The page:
Since the evolution of dogs from wolves tens of thousands of years ago, they have been selectively bred for various roles as guards, hunters, workers and companions. But dogs are not the only animal humans have domesticated, which suggests that although dogs get all the attention, there’s reason to argue other species could also deserve the title of “man’s best friend”.
Anthrozoology, the study of human-animal relationships, has established that dogs demonstrate complex communication with humans. Charles Darwin thought that dogs experienced love, but it was only in 2015 that Japanese scientists demonstrated what we all intuitively knew. Miho Nagasawa and colleagues sprayed the “love hormone” oxytocin up dogs’ noses, measured the loving gaze between dog and human, and then measured the oxytocin levels in the humans’ urine, finding them to be higher. Rest assured, dog owners, that science has verified your bond with your faithful hound. Read More
By Erik Vance
In Douglas Adams’s hilarious classic, Hitchhiker’s Guide to the Galaxy, there are several animals said to be cleverer than humans. One – for the sake of irony – was the common lab mouse. The other was a creature that knew about the intergalactic bulldozers that eventually vaporized the planet and tried to warn us of the impending doom:
The last ever dolphin message was misinterpreted as a surprisingly sophisticated attempt to do a double-backwards-somersault through a hoop whilst whistling the ‘Star Spangled Banner’, but in fact the message was this: So long and thanks for all the fish.
It’s a fun punchline but it also reflects a long-held sentiment: that dolphins possess an unusual level of intelligence that sets them apart from the rest of the animal kingdom. In the popular consciousness it’s taken as a given that dolphins are highly intelligent, have complex behavior, and possess some kind of proto-language ability. However in recent months and years, a sort of backlash – or at least a re-alignment – has been fomenting on the periphery of animal behavior research.
From the hidden life of microbial ecosystems, to cybercrime, to the long chain of consequences set into motion by not washing your hands after using the toilet, Thursday’s TED 2013 spotlight illuminated the unseen systems of our world that impact all of us, sometimes fatally.
“Diarrhea is a weapon of mass destruction,” declared Rose George on TED’s main stage Thursday afternoon.
George is on a crusade for better sanitation, which has brought her from India to Africa to the tony conference space at Long Beach, where she pointedly noted she’d washed her hands after a trip to the toilet. George told the audience that though diarrhea kills a child every 15 seconds and can be easily and cheaply prevented, it rarely receives the attention given to diseases such as malaria, which kills fewer people per year.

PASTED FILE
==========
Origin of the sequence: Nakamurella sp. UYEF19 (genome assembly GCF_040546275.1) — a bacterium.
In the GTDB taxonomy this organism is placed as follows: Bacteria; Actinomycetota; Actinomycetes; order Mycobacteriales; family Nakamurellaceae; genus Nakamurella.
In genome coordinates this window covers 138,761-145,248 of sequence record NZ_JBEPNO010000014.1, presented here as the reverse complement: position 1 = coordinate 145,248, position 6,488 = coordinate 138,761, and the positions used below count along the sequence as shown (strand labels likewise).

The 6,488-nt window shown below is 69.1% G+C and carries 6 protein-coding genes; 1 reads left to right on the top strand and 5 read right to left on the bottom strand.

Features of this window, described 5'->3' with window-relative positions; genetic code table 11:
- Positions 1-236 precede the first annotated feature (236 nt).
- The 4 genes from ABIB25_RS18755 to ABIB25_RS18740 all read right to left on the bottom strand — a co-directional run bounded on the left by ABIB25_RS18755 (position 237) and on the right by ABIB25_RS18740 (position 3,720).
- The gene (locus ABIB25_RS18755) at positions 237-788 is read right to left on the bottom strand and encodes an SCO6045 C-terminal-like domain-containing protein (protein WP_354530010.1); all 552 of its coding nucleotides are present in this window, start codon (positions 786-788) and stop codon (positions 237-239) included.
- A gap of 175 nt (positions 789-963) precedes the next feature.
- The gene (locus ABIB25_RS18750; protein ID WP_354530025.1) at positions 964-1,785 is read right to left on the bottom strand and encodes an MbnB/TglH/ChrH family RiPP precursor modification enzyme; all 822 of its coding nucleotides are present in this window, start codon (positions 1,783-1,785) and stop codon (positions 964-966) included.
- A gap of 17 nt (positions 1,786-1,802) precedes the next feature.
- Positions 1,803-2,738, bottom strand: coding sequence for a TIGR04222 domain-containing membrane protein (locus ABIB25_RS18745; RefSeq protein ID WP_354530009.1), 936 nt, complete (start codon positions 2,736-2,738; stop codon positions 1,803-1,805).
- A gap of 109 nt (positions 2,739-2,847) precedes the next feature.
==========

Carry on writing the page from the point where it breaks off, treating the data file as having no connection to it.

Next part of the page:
George’s book The Big Necessity wades deeply not only into the dangers of poor hygiene but the benefits of waste if managed correctly: “Waste is a resource that we’re wasting,” said George, who added fecal matter can be an “inexhaustible and infinite” energy source.
Mark Changizi is an evolutionary neurobiologist and director of human cognition at 2AI Labs. He is the author of The Brain from 25000 Feet, The Vision Revolution, and his newest book, Harnessed: How Language and Music Mimicked Nature and Transformed Ape to Man.”
I’m king of the world! You are too. We humans—all of us—get props for being the smartest Earthlings. And we’re not merely the smartest. No, we’re the only species worth writing home about; we’re the only truly worth building artificial intelligence to mimic. We’re the smart ones. The rest of the diversity of life may be rich in clever design, like well-engineered tools and gadgets, but they’re not designed to be intelligent. That’s for humans. Rationality and intelligence is something natural selection granted us.
But…what if our Homo sapiens intelligence is radically overrated? What if we’re smarter, but only quantitatively so, not qualitatively? What if many of our Earthly cousins are respectably intelligent after all? More intriguingly, what if there are systematic barriers that lead us to overestimate our true level of intelligence relative to that of others? And, although I won’t get into this here, what are the implications for the rights of chimpanzees, if the chasm between us and them is, instead, a slender fault line? That question has led to a recent movement to ban invasive research on chimpanzees in the U.S., a measure that the EU has already adopted.
Here I’ll discuss just two barriers, a little one and a big one, that conceal how smart we really are—or are not.
Individuality: The Little Bubble